Date: Sunday, 12 April 2015 05:16 am (UTC)
ext_26142: (Steve Shield by beccadg)
Some people have said it would be best to vote for what you wanted to vote for in the first place...

Upon a good deal of reflection I think they're right. I think to vote any other way is to surrender your freedom to vote how you want to the bigots. I mean voting against people who appeared on their slate solely because they appeared on their slate is ultimately no different than voting for people who appeared on their slate solely because they appeared on their slate. Either way, you've allowed your choices to be dictated by the slate, and the bigots who put that slate together. John Scalzi said, "I’m not inclined to punish creators strictly on the basis of who has nominated them, or why." Charlie Jane Anders said, "The best you can hope for is that the quality of the work winds up getting considered first and foremost, over other factors." I think the fairest thing to do for yourself, for the creators who've been nominated, and for the non-bigot voters who participated in the nominating process is to make full use of your freedom.

...but the problem with that is the slate people will undoubtedly take credit for any win...

You should no more let what the bigots will do dictate your actions than you should let what the bigots have done dictate your actions. Teresa Nielsen Hayden said, "Want to strike back against the Sad Puppies and everything they represent? Buy a supporting membership. Vote for the nominees you love or like or find worthy. Do it with no agenda beyond your love of SF. Next year, buy one early enough to nominate." It seems like one of the things getting lost is that even at the nominating stage not all of the voting was being done by the bigots. Eleven out of the seventeen categories has at least one nomination that did not appear on the bigots' slate. Those were clearly voted for by people not voting from the slate. It can be inferred by those nominations, and other factors, that some of the other nominees who did appear on the slate where voted for by people besides the bigots who were voting strictly from the slate.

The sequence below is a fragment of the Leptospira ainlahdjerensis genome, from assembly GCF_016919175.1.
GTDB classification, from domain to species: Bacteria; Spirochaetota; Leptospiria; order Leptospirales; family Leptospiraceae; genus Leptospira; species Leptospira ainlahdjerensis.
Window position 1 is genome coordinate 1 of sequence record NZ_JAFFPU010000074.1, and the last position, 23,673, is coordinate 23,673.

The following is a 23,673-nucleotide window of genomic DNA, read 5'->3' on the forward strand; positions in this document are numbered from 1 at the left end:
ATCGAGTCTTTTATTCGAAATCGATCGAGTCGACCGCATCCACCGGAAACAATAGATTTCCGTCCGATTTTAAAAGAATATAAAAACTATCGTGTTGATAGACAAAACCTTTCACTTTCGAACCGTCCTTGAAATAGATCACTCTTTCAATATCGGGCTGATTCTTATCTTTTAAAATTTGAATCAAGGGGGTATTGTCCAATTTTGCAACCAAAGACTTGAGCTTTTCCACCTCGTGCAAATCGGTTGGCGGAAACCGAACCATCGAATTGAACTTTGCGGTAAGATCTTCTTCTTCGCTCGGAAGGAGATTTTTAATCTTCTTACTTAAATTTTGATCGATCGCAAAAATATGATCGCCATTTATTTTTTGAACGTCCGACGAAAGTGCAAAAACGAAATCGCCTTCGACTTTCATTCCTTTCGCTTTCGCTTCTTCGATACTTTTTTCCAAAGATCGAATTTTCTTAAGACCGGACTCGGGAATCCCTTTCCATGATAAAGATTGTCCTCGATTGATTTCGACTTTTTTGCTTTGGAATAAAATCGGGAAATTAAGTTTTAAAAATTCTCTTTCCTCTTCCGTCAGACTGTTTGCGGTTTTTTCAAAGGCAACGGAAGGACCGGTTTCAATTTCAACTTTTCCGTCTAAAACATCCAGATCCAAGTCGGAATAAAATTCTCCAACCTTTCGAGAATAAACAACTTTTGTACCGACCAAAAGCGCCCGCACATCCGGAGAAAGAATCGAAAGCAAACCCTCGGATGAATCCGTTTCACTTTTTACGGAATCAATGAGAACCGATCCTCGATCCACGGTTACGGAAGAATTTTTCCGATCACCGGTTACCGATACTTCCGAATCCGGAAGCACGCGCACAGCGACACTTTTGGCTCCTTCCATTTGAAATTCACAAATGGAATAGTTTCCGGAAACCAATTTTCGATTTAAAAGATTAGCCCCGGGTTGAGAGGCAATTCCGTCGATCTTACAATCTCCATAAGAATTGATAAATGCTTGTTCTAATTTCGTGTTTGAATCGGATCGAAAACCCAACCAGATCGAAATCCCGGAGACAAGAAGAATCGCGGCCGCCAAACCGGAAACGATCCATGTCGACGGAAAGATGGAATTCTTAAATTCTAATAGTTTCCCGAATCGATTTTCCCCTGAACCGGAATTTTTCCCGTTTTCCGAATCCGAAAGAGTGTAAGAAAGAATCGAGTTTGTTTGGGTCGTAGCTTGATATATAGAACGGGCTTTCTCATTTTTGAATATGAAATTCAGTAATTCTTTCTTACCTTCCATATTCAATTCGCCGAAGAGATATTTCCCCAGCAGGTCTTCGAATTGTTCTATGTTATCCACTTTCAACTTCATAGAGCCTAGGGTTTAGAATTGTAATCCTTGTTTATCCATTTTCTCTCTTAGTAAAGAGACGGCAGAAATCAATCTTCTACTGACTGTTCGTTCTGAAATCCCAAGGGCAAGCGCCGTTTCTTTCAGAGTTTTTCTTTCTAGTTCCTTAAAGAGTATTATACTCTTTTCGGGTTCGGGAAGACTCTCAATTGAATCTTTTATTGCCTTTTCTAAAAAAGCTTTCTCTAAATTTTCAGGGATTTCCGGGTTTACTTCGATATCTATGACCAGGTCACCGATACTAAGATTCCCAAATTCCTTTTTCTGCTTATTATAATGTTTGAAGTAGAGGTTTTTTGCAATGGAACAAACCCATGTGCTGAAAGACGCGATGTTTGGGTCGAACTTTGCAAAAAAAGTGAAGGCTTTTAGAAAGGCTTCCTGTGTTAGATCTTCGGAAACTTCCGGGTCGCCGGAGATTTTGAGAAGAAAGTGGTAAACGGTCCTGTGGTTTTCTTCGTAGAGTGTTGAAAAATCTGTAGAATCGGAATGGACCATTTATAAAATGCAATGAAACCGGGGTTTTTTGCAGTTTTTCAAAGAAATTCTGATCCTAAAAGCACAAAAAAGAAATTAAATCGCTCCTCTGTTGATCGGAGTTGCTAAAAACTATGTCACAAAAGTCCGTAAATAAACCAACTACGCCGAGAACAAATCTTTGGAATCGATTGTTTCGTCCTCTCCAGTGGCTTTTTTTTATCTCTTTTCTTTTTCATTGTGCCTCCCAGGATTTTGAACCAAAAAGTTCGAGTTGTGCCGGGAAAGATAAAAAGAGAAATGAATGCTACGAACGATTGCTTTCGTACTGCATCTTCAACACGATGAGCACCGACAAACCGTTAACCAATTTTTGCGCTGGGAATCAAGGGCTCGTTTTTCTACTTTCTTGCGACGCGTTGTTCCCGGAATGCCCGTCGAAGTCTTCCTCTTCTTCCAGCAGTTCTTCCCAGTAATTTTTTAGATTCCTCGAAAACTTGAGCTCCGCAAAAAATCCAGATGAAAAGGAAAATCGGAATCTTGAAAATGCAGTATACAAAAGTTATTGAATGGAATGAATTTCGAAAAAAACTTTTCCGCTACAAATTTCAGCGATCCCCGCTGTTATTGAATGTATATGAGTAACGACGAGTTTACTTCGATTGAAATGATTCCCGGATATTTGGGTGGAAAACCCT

I think the biggest thing the bigots did was expose how difficult choosing nominees for the six categories they dominated are without some kind of a guide. Hell, even if you do have a guide. For four of those six categories the Sad Puppies couldn't come up with five things/people to nominate. Just look at the entry numbers for those six categories --
Best Novella (201 entries)
(The Sad Puppies listed 3 choices, not 5.)
Best Novelette (314 entries)
(The Sad Puppies listed 4 choices, not 5.)
Best Short Story (728 entries)
(Okay, this is where limited knowledge/choice wasn't the problem.)
Best Related Work (346 entries)
Best Editor, Short Form (187 entries)
(The Sad Puppies listed 4 choices, not 5.)
Best Editor, Long Form (124 entries)
(The Sad Puppies listed 4 choices, not 5.)
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